Of another world almost literally How close of a family they were and the way they were raised is so far fetched of what it s like today These people were all about respect and their tight clans and villages They loved all of each other and they worked hard for what they had even if it was hardly anything They lived without most of the things we feel we NEED today It honestly didn t seem that bad of a lifestyleTo be ripped apart from that after barely ust being able to live as they call it was heart breaking Just to be Kunta with his aspirations and dreams and then to be ripped from it Tempting Eden just in a split second by someone with their own ideas and taken away from the only thing he knows I can t imagineust being taken away from my famly and my COUNTRY to some strange place where they don t even speak a language I know The story telling was so descriptive I cried cringed and Talking to Dragons (Enchanted Forest Chronicles, just felt a weight on my heartFollowing Kinte and seeing how brave he was and how determined he was to find a way back home showed how proud he was and how he really thought if he tried he could make it back I thought he might have tried a bit too much but I think he would ve kept going if they hadn t of done what they did As the years go on he builds a whole new life Learns a new language builds a new home and family and basically start over as a whole nother person Nothing could ve been harder He never let where he came from die though He made sure his children knew where he came from and so onThe only thing I wasn t really too happy about was when the storyust all of a sudden went to Kizzy I mean we never heard about Kunta and Bell again Half the book was about Kunta and then the next chapter that s it I didn t really like thatAll in all I loved how the family kept its tradition and promise to make sure they knew about Kunta and where he came from It was amazingI find it odd too because 3 last names in that book are of my ancestral background Johnson being my maiden name Henning being my grandmother s maiden name and Haley being my great grandmother s maiden name before becoming a Henning This is all on my father s side too I think that s really amazing I wonder if those in the book were my ancestors Hmm Something to look upTo know a bit of where you come from and who your ancestors are I think is a wonderful thing to know For Alex Haley to have been able to actually travel to the place where his great great great great grandfather came from That s ust amazing Not many ppl can say that and I m sure it would give you a sense of PRIDE to be able to say yes my so and so was this person or that personWONDERFUL BOOK I remember watching the mini series of this book on TV around the same time we were studying about early American history in school I finally got my hands on this book a few years back when a friend lent it to me and since she was clearing her bookshelf I was than happy to keep the copyI still have it A gripping and gritting portrayal of the #story of a tribal prince Kunta Kinte who is snatched from his homeland of Africa and #of a tribal prince Kunta Kinte who is snatched from his homeland of Africa and into a nightmare of slavery in America and how not only he but his subseuent generation of descendants fight against odds to keep their identity as well as the story of Kunta Kinte alive A must read I read this book long long ago came across it while going through a book list here on Goodreads and suddenly felt the urge to post a reviewDear Kunta KinteWe are separated by time space and culture Throughout your largely tragic life you would never have imagined that your s I don t know why I ve never read this book before now It s excellent Yes as a Midwestern middle aged white person the repeated use of the N word was #Jarring But Definitely Necessary To The Story It Got A # but definitely necessary to the story It got a across that I don t think would have been properly conveyed any other way I m going to re watch the miniseries soon It came out when I was in grade school so I don t remember it well But I highly recommend the book Magnificent The epic chronicle of a family through many generations of cruelty hardship and suffering But it s much than that really it s the history of slavery in America What happened to the characters in this book happened to millions of others and it s a story that needed to be told and Alex Haley did a masterful ob of telling it Roots should be reuired reading in high schools because all of us regardless of age race or gender should understand this history You can t tell the history of America without telling the history of slavery We can still feel it s impact on our society still today45 stars Roots The Saga of an American Family Roots Alex Haley Roots The Saga of an American Family is a novel written by Alex Haley and first published in 1976 Roots tells the story of Kunta Kinte a young man taken from the Gambia when he was seventeen and sold as a slave and seven generations of his descendants in the United States Kunta a Mandinka living by the River Gambia has a difficult but free childhood in his village Juffure His village subsists #ON FARMING AND SOMETIMES THEY LACK #farming and sometimes they lack food as the climate is harsh Kunta is surrounded by love and traditions Ominously the village had heard of the recent arrival of toubob men with white skins who smell like wet chickens Kunta is excited to see the world At one point Kunta sees men in hoods taking away some of Er him slaves and freedmen farmers and blacksmiths lumber mill workers and Pullman porters lawyers and architects and one authorBut Haley has done than recapture the history of his own family As the first black American writer to trace his origins back to their roots he has told the story of 25000000 Americans of African descent He has rediscovered for an entire people a rich cultural heritage that slavery took away from them along with their names and their identities But Roots speaks finally not ust to blacks or to whites but to all people and all races everywhere for the story it tells is one of the most elouent testimonials ever written to the indomitability of the human spiri. .
Goodreads discussion below this Philip Nobile The Village Voice February 23 1993After Haley s death his private papers were released and reviewed by Philip Nobile who published a definitive article in 1993 Nobile s article details specific problems with Haley s account and includes numerous primary sources I was able to order this article via the periodicals department at my library It was photocopied by a library that owned the magazine copy and sent to my library It cost me 1 Also from Goodreads discussion below this review10 Big Lies about America Medved 2008Big Lie 2 The United States is Uniuely Guilty for the Crime of Slavery and Based Its Wealth on Stolen African LaborhttpswwwgoodreadscomreviewshowA new book has been written that I prefer to Roots A generational narrative that spans from Africa to America and back seeHomegoing Gyasi 2016httpswwwgoodreadscomreviewshow I am at least a fifth generation genealogist I was ten when this book was first published and made into a miniseries But I was allowed to stay up that entire week of January 23 January 30 1977 to watch it in its entirety I thought the cast did an excellent ob To this day I still believe that the book was much better than the movie But as Dr Henry Louis Gates Jr once pointed out Most of us feel it s highly unlikely that Alex actually found the village whence his ancestors sprang Roots is a work of the imagination rather than #strict historical scholarship I honestly can t believe how much I enjoyed #historical scholarship I honestly can t believe how much I enjoyed book It s been sitting on my shelf for about half a year now and I ve been wanting to read it as soon as I got it I always ust started another book though and always said next timeI finally picked it up 6 days ago and finished it about 10 minutes ago The beginning was wonderful I was so enthralled with Africa and Kunta Kinte and his family and the whole works The way they lived the culture the traditions it was like reading. Miles of travel across three continents to find it but finally in an astonishing feat of genealogical detective "WORK HE DISCOVERED NOT ONLY THE "he discovered not only the of the African Kunta Kinte but the precise location of Juffure the very village in The Gambia West Africa from which he was abducted in 1767 at the age of sixteen and taken on the Lord Ligonier to Maryland and sold to a Virginia planterHaley has talked in Juffure with his own African sixth cousins On September 29 1967 he stood on the dock in Annapolis where his great great great great grandfather was taken ashore on September 29 1767 Now he has written the monumental two century drama of Kunta Kinte and the six generations who came aft. ,From Goodreads Discussion Below This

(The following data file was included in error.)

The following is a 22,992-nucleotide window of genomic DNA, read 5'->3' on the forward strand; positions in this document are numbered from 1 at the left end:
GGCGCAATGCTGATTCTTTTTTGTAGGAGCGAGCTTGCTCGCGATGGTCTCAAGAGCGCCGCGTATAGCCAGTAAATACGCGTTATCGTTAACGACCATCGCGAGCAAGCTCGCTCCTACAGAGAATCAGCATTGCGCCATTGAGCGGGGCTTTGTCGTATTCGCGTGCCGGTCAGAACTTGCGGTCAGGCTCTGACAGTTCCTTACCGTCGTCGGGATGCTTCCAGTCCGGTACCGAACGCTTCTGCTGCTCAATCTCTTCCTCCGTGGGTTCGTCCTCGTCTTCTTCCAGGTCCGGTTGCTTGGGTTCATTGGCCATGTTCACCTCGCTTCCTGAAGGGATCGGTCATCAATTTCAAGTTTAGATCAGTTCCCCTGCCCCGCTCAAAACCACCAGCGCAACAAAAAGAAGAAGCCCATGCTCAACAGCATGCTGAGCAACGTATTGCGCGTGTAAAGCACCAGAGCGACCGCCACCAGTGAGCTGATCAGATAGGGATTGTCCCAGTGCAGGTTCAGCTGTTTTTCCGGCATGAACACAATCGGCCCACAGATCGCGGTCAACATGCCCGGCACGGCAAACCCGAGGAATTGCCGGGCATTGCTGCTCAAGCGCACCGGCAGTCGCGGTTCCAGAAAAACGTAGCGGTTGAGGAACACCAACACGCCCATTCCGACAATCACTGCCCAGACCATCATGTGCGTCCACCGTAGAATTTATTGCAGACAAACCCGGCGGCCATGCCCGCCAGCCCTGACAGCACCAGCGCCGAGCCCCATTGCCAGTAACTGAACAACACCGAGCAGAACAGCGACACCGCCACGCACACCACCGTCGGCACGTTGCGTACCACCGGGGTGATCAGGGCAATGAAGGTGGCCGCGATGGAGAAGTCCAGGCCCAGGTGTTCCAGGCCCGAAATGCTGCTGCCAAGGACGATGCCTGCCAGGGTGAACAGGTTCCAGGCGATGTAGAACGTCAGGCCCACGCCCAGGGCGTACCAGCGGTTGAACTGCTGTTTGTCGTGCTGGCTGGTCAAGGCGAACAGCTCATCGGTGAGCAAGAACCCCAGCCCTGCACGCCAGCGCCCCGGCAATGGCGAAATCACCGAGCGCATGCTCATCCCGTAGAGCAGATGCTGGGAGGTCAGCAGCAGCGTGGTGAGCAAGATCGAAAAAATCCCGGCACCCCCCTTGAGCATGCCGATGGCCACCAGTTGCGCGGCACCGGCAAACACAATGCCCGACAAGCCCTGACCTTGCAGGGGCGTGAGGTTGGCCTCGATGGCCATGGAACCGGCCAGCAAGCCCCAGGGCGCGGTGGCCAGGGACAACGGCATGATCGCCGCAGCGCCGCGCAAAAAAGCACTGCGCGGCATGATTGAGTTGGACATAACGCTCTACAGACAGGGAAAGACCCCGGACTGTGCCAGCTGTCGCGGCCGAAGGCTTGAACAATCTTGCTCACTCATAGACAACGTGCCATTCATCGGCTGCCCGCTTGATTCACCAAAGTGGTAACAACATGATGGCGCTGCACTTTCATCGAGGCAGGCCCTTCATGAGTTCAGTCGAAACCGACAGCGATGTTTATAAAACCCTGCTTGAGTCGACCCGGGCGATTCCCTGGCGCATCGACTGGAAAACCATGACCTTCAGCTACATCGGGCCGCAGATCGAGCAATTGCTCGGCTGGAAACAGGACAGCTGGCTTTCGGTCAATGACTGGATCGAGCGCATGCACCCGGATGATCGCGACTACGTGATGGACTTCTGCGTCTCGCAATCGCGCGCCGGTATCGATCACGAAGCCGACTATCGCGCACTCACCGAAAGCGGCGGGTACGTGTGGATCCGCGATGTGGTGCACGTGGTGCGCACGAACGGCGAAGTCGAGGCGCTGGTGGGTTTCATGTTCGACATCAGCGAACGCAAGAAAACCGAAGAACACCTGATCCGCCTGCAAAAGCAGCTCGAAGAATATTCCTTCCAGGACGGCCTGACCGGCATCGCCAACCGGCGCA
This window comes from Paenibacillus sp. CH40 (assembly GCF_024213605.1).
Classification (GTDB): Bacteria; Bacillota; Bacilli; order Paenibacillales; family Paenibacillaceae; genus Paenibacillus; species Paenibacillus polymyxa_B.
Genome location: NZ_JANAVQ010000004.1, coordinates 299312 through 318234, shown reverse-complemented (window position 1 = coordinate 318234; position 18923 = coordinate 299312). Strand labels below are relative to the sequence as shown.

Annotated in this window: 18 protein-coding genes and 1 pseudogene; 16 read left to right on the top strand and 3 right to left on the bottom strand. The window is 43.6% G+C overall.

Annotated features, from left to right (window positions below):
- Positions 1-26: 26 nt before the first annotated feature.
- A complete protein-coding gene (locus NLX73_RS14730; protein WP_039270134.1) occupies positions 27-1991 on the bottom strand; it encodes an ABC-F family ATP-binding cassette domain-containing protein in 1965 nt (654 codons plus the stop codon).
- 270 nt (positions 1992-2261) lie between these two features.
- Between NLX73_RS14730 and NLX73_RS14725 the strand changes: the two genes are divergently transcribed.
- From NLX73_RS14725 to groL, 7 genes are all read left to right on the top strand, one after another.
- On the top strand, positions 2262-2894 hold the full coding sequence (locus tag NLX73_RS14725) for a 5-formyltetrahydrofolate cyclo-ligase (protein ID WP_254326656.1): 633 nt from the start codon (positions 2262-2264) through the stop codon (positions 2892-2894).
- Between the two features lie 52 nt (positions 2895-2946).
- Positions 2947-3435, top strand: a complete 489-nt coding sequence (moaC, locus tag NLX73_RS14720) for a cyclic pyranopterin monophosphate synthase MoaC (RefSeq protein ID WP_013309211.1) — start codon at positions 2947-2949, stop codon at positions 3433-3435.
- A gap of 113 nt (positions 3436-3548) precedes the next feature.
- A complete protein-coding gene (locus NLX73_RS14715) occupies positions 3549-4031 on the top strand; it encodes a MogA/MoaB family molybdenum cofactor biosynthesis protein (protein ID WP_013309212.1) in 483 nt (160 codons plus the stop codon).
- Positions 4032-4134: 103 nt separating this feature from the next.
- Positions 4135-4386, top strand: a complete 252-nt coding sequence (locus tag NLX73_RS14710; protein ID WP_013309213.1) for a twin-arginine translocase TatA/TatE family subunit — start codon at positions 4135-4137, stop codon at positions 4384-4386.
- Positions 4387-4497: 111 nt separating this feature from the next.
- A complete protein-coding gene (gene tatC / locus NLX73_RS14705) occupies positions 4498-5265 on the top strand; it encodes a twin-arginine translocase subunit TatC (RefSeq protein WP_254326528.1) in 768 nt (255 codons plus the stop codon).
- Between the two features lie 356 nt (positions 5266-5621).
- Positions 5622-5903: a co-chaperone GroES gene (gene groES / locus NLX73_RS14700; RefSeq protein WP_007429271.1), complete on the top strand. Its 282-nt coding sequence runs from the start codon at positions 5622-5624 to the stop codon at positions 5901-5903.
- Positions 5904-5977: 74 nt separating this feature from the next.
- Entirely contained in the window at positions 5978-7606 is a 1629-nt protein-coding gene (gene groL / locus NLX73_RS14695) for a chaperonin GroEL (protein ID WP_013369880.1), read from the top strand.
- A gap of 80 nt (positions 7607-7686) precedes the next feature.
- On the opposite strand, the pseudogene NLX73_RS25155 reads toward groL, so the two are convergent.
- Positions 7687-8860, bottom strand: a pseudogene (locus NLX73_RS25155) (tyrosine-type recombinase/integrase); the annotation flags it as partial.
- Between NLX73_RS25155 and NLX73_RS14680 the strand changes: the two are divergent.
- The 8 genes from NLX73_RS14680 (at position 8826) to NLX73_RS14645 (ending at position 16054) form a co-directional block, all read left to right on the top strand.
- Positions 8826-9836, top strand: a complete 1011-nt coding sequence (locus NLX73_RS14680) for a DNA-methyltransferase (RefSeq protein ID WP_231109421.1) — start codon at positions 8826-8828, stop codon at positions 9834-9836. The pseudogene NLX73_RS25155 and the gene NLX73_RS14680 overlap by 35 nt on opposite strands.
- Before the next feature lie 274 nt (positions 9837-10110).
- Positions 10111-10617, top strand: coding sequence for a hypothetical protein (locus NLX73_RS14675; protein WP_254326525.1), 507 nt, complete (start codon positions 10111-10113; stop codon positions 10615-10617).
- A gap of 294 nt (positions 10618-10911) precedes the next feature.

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I loved both the book and movie versions of this powerful historical saga I will never forget the indomitable Kunta Kinte This book changed my very sheltered teenage world view Decades later I am now reading Esi Edugyan s Washington Black and once again I am brought face to face with humanity s truly awful dark side I have to read these gut wrenching novels in bits and pieces because my poor aging heart can no longer take so much horror in one long sittingWith the perspective of time and and my own life experience and after reading Roots and many other historical novels I ve come to realize this We humans constantly abuse POWER whether it comes in the form of money position or some other sort of bestowed privilege There have been rebellions throughout history attempting to redress the imbalance caused by all the abuses of power in this world I used to read historical novels almost exclusively during my teens and twenties but as I entered my thirties and forties I became aded and I turned to historical novels less and less We don t ever seem to learn our lessons do we History The Bride of Willow Creek just keeps repeating itself in a timeless loop only the costumes players and settings seem to changeLately I ve been listening to Simon and Garfunkel s The Sound of Silence as performed by the group Disturbed Silence like a cancer grows so very true Our silence our complacency allows people like Trump to become our Neon Gods Because so many of us are afraid to think for ourselves we surrender to what is fed to us by the media and other prevailing dogma We have to examine all the crutches that so many of us need in this life a religion or philosophy to believe in and blindly follow stockpiles of money so we can build a false sense of security or create temporary happiness by indulging in luxurious status symbols phones cars mc mansions brand name clothes and our consumption of food alcohol and drugs often to excess I amust as guilty of all of thisThose of us who love to retreat into the world of books need to support authors like Esi Edugyan Alex Hailey and countless others who shine the stark light of truth on man s historical and ongoing inhumanity to man Reading helps us to examine diverse thoughts and viewpoints Hopefully we can evolve our own notions of what we need to do to co exist with tolerance and forgiveness Keep reading lest we forget I was only 8 when Roots came out and my family being of the average racist variety in Florida at the time we did not watch it This book was astonishing to me particularly the narrative of Kunta Kinte s life This is why I read What an amazing description of African culture and the rights of manhood Then the horrible violation of slavery and the cross cultural experience of an African oining slaves who were predominately born in the United States Sounds silly but though I ve read many books on slavery none have dealt with the differences among slaves themselves and how growing up as a slave shaped how African Americans #Thought And Interacted Both With Whites And With Newly Arrived #and interacted both with whites and with newly arrived I could understand why Alex Haley is the best selling African American author to dateI wanted to give this book a 5 But two things prevented me from giving it the highest ratingFirst when the book moves away from Kunte Kinte into successive generations while it has engaging moments something of the brilliance was lost This was strange to me After reading the book I did some research on Alex Haley and Roots and discovered that there were allegations that Haley plagiarized from Harold Courlander s The African published nine years before Roots It seems the passages in uestion were concentrated in the life of Kunta Kinte after Courlander sued Haley an out of court monetary settlement from Haley to Courlander was made though Haley seems to have maintained innocence in the matter Could it be that the brilliance of the book came from Courlander s work I don t know and have reuested The African from inter library loan in order to investigate further Margaret Walker Alexander filed a similar suit but hers was dismissed The legal actions of both Courlander and Walker were resolved in 1978 This was two years after the publication of Roots in 1976 and one year after a national television miniseries boosted sales and interest in 1977 I will also hunt down Walker s bookSecondly the genealogical work behind the book has come into uestion This wouldn t be a problem except that the final chapters present the genealogy as factually verified by the author in an attempt to place the work firmly in the historical fiction genre In addition these final chapters #Uphold Haley S Lineage As # Haley s lineage as kind of beacon for all of African descent who don t know who they are This could have been done in the realm of fiction without the assertion of fact but it wasn tI was very disappointed by these revelations I felt mislead even betrayed by Alex Haley However I must concede that even with these faults the book is a wonderful read that opened up new doors of thought to me and shaped my thinking in new ways For that I am grateful As a follow up I have also confirmed that Haley plagiarized from Margaret Walker s book Jubilee an absolutely fabulous book written by the first African American woman to earn a PhD I would highly recommend this book In addition reading both The African and Jubilee. When he was a boy in Henning Tennessee Alex Haley's grandmother used to tell him stories about their family stories that went back to her grandparents and their grandparents down through the generations all the way to a man she called the African She said he had lived across the ocean near what he called the Kamby Bolongo and had been out in the forest one day chopping wood to make a drum when he was set upon by four men beaten chained and dragged aboard a slave ship bound for Colonial AmericaStill vividly remembering the stories after he grew up and became a writer Haley began to search for documentation that might authenticate the narrative It took ten years and a half a million.